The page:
ANROWS survey reveals 1 in 4 Australians’ shock belief about domestic violence

A quarter of Australians believe that a woman who does not leave an abusive partner is partly to blame if the violence continues, the latest National Community Attitudes Survey (NCAS) has revealed.

Released today by Australia’s National Research Organisation for Women’s Safety Limited (ANROWS), the 2021 NCAS of community attitudes towards violence against women surveyed 19,100 Australians.

Two in five people (41 per cent), according to the findings, mistakenly believe that domestic violence is committed equally by men and women – despite recent ABS Personal Safety Survey evidence, which revealed most victim-survivors named a male perpetrator.

It’s a significant increase from 23 per cent of respondents in 2009, and a statistic that CEO of ANROWS Padma Raman said is “extremely worrying”.

The NCAS also found that 34 per cent of respondents believed that it’s common for women to use sexual assault accusations as a way of “getting back at men”, and that 24 per cent believed that rape victims “had led the man on and later had regrets”.

“We still have a long way to go in correcting victim-blaming attitudes and rape myths,” Ms Raman said.

“Over the last decade we’ve seen an improvement in understanding of family and domestic violence, including recognising non-physical forms of violence, but it is extremely worrying that many Australians don’t understand that domestic violence is predominantly perpetrated by men against women.”

A “key piece” in ending violence against women and children, Minister for Social Services, Amanda Rishworth, said, is “addressing the attitudes that can support it”.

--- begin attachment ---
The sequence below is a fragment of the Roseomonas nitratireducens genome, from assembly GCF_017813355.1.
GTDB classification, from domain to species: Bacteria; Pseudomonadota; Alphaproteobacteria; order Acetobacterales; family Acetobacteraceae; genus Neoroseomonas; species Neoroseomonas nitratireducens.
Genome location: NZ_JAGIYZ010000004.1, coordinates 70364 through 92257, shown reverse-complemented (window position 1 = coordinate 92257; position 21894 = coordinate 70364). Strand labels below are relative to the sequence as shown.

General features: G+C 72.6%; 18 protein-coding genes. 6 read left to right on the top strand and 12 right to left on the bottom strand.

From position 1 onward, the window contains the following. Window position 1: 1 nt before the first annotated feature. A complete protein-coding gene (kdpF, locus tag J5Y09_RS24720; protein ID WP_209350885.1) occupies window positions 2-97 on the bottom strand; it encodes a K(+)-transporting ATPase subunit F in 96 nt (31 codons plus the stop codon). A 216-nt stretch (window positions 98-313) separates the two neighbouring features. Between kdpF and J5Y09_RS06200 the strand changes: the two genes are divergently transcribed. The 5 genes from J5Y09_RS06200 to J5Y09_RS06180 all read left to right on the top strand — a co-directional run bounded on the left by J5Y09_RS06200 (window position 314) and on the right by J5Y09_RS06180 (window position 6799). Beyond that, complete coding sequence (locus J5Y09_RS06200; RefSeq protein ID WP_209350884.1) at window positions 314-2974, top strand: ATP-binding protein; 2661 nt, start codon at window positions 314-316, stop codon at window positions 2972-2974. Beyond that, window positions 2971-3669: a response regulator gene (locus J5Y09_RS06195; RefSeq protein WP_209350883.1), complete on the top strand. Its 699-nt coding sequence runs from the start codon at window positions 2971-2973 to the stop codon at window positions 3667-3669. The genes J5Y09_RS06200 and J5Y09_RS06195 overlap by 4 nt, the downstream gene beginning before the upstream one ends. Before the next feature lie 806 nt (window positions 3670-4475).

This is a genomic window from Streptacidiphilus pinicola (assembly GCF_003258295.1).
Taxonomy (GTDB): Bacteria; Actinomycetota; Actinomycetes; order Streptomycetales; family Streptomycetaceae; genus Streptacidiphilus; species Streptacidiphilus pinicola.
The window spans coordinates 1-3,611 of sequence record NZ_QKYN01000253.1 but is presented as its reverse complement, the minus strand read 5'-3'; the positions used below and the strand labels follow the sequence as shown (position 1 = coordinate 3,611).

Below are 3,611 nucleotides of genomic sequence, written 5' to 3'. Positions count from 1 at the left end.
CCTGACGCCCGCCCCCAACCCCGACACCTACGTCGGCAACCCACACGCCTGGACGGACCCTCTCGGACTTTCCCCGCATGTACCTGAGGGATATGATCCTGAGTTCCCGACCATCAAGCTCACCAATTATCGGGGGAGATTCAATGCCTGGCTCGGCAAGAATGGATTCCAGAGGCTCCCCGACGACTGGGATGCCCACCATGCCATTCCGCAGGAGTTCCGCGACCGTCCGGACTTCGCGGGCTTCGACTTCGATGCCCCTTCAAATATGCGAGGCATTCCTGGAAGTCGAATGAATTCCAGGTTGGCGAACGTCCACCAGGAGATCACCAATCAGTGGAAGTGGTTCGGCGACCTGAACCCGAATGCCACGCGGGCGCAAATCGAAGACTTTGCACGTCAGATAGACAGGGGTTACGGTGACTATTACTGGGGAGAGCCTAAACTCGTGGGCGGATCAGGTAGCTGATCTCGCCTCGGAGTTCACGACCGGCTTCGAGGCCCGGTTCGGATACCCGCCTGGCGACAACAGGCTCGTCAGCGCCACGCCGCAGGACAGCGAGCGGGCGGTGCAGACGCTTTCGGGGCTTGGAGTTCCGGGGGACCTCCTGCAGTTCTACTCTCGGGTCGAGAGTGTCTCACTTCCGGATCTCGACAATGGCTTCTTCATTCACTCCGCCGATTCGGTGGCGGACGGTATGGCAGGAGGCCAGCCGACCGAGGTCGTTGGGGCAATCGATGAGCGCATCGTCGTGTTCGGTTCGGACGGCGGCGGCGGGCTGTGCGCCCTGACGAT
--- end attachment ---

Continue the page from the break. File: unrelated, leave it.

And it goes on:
“This includes attitudes that deny gender equality, that seek to limit women’s autonomy in relationships and that objectify women and disregard consent,” she added.

“Research like this helps us identify where there may be gaps in our understanding and where we need to focus our efforts on as a society when it comes to the important issues of family, domestic and sexual violence.”

The survey did find, however, a number of what Ms Raman called “really pleasing shifts” in Australia’s understanding of what constitutes domestic violence.

In 2013, only 53 per cent of respondents considered controlling a partner by denying them money a form of abuse – this rose to 81 per cent in 2021.

It also found significant improvements in our understanding and rejection of sexual violence, with 81 per cent of respondents disagreeing that women find it flattering to be persistently pursued, even if they’re not interested, up from 68 per cent in 2017.

Both Ms Raman and Minister Rishworth said the findings provide evidence that the National Plan to End Violence Against Women and Children 2022-2032 is moving in the right direction to eliminate violence in one generation.

“Along with states and territories, last year [with the release of the National Plan] we set a target to end violence against women and children in one generation,” Minister Rishworth said.

“By all pulling in the same direction we can achieve this, but governments can’t do it on their own. Ending violence against women and children is everybody’s responsibility and everybody’s business.”

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